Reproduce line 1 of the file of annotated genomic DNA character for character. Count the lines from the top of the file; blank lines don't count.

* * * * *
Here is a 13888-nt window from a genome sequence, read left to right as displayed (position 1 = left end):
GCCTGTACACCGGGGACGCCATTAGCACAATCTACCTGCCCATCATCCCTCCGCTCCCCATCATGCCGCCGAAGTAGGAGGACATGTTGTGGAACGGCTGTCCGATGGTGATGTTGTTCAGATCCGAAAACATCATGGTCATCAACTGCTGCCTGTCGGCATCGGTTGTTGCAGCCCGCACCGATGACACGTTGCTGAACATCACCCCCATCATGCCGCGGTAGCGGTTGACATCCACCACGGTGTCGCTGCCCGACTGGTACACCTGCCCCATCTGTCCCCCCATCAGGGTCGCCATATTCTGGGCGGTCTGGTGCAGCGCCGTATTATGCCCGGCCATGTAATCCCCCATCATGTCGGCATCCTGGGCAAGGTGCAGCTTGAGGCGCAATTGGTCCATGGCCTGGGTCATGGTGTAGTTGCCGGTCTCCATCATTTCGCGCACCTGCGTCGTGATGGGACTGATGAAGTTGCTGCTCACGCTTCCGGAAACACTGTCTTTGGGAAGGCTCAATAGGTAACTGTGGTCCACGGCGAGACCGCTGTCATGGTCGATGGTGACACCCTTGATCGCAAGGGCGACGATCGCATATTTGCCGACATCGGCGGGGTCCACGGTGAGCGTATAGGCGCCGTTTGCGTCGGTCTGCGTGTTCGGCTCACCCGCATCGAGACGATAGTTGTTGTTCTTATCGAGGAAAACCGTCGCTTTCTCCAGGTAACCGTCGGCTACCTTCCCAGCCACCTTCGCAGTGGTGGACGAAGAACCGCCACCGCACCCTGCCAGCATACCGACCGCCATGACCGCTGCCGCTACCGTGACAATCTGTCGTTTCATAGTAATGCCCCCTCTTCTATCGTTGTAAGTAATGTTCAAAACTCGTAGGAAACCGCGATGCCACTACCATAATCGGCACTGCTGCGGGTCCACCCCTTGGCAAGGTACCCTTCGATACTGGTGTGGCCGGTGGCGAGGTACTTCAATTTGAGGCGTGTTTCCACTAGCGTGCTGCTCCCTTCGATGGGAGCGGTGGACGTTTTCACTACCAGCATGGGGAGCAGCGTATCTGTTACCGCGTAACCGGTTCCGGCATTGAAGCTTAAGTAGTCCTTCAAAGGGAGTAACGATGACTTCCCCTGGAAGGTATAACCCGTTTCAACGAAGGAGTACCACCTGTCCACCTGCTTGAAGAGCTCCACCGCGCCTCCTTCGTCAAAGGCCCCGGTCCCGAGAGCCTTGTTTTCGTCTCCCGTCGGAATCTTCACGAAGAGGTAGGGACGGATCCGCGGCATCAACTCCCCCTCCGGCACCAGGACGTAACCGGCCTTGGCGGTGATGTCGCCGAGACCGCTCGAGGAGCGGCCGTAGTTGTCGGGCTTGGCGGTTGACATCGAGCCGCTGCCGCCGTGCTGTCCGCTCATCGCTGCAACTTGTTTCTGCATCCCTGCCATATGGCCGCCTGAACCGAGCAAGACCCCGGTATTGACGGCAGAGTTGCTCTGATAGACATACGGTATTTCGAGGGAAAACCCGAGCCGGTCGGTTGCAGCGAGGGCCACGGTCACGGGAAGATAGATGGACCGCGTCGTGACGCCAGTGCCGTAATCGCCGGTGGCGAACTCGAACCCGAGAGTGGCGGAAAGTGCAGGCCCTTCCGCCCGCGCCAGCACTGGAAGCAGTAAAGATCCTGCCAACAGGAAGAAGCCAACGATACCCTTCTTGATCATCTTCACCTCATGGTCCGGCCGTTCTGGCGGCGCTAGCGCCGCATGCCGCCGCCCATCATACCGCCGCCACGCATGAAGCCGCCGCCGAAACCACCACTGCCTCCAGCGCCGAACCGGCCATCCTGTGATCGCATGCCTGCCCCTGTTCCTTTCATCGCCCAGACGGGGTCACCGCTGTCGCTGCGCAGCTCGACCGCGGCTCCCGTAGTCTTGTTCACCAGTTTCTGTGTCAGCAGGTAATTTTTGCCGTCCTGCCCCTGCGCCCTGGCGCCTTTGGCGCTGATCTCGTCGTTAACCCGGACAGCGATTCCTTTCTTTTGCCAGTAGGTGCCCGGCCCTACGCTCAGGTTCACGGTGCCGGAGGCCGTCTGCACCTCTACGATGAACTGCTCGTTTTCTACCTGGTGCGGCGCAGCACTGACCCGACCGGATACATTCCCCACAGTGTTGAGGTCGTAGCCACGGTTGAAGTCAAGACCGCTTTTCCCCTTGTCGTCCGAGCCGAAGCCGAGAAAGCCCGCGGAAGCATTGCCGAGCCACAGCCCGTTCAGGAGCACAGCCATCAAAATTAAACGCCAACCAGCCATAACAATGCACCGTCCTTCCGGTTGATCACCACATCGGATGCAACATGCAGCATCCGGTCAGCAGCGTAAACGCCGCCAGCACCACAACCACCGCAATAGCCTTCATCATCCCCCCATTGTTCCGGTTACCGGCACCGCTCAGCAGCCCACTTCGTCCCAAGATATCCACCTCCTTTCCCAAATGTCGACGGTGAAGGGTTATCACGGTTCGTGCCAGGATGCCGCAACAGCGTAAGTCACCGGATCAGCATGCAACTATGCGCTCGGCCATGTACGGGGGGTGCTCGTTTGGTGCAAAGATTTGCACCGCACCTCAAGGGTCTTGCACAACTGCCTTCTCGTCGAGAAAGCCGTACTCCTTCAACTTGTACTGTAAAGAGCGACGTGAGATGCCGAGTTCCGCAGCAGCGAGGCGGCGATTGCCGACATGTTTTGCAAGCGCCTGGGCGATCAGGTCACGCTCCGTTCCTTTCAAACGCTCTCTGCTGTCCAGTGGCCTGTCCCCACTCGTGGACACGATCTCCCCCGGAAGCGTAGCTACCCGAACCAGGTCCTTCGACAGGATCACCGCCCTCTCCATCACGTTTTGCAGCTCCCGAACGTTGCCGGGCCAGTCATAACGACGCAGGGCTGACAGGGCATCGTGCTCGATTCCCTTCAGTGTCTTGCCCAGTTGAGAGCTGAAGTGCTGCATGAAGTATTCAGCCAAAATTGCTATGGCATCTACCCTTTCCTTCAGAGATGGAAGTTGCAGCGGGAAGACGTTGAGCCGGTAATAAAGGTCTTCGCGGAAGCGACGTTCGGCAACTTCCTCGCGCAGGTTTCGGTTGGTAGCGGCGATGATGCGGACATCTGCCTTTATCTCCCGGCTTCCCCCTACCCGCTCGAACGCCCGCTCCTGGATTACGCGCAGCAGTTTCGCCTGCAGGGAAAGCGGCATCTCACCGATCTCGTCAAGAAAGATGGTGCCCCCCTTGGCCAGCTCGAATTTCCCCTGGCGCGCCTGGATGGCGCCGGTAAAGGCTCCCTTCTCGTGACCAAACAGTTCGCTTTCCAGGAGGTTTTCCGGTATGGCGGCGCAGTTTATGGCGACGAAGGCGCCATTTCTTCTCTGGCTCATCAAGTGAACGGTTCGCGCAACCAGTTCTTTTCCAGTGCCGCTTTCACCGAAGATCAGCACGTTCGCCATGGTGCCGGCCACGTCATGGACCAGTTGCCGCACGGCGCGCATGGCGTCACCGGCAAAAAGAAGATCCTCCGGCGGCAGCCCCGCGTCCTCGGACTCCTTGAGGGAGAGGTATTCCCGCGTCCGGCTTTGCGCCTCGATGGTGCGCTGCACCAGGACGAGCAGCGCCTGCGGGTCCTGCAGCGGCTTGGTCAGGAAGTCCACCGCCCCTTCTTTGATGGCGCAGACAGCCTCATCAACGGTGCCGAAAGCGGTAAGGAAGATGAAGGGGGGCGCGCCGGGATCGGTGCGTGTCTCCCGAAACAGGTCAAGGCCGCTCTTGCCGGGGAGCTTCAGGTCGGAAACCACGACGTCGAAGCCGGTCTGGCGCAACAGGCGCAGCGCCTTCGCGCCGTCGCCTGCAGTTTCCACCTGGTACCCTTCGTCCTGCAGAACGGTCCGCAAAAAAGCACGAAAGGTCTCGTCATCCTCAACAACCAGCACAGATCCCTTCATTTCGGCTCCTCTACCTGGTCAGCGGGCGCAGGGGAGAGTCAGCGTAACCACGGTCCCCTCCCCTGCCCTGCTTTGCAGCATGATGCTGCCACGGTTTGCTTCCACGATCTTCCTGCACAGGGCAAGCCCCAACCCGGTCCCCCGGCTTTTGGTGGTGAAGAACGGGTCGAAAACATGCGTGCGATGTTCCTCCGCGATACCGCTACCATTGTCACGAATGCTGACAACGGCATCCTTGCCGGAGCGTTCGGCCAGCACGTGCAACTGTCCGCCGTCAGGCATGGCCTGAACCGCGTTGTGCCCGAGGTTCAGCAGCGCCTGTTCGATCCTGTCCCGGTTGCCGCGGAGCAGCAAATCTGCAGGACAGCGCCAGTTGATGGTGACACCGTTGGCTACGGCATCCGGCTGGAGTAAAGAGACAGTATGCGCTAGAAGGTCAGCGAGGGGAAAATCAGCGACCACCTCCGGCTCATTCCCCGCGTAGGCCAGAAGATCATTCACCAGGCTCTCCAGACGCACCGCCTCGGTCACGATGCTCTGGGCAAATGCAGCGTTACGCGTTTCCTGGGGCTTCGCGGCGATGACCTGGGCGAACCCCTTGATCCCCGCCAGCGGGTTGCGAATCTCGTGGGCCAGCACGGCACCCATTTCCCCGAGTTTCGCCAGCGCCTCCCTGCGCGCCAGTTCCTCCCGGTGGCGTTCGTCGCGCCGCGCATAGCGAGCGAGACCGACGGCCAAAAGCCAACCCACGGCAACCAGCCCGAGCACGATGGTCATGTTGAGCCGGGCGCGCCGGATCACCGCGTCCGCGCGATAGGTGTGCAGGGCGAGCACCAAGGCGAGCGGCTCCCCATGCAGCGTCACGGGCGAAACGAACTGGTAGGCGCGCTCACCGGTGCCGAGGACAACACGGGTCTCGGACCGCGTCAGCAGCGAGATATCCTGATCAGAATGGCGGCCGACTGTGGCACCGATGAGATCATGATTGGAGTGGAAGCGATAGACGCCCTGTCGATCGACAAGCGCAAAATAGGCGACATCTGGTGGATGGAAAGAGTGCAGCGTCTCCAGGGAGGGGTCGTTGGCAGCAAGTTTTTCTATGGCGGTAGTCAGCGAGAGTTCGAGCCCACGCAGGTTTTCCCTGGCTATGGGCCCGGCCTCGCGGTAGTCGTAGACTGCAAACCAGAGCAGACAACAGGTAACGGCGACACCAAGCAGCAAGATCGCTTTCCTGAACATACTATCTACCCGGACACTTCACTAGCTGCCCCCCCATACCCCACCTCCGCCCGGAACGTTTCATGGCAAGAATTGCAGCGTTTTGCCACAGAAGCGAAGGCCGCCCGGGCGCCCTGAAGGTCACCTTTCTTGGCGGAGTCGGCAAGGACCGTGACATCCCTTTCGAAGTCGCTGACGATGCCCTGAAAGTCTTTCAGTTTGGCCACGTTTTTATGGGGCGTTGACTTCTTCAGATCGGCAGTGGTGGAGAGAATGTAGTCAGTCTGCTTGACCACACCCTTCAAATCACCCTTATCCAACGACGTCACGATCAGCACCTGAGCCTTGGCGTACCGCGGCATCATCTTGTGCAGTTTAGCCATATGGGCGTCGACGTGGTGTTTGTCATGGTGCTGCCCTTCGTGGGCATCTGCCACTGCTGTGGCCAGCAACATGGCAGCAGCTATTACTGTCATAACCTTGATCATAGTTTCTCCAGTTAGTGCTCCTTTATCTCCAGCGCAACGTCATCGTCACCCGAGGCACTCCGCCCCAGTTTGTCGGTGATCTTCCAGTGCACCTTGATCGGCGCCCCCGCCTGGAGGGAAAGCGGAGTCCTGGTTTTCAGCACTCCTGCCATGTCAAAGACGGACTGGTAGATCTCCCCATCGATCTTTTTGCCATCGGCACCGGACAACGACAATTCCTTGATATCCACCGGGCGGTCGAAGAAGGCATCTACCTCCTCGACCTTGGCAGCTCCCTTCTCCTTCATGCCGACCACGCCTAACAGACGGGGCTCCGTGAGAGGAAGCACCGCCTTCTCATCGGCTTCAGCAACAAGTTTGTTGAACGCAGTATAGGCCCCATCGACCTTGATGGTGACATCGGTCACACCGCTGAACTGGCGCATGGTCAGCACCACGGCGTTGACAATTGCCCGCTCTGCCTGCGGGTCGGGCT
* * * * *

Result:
Here is a 13888-nt window from a genome sequence, read left to right as displayed (position 1 = left end):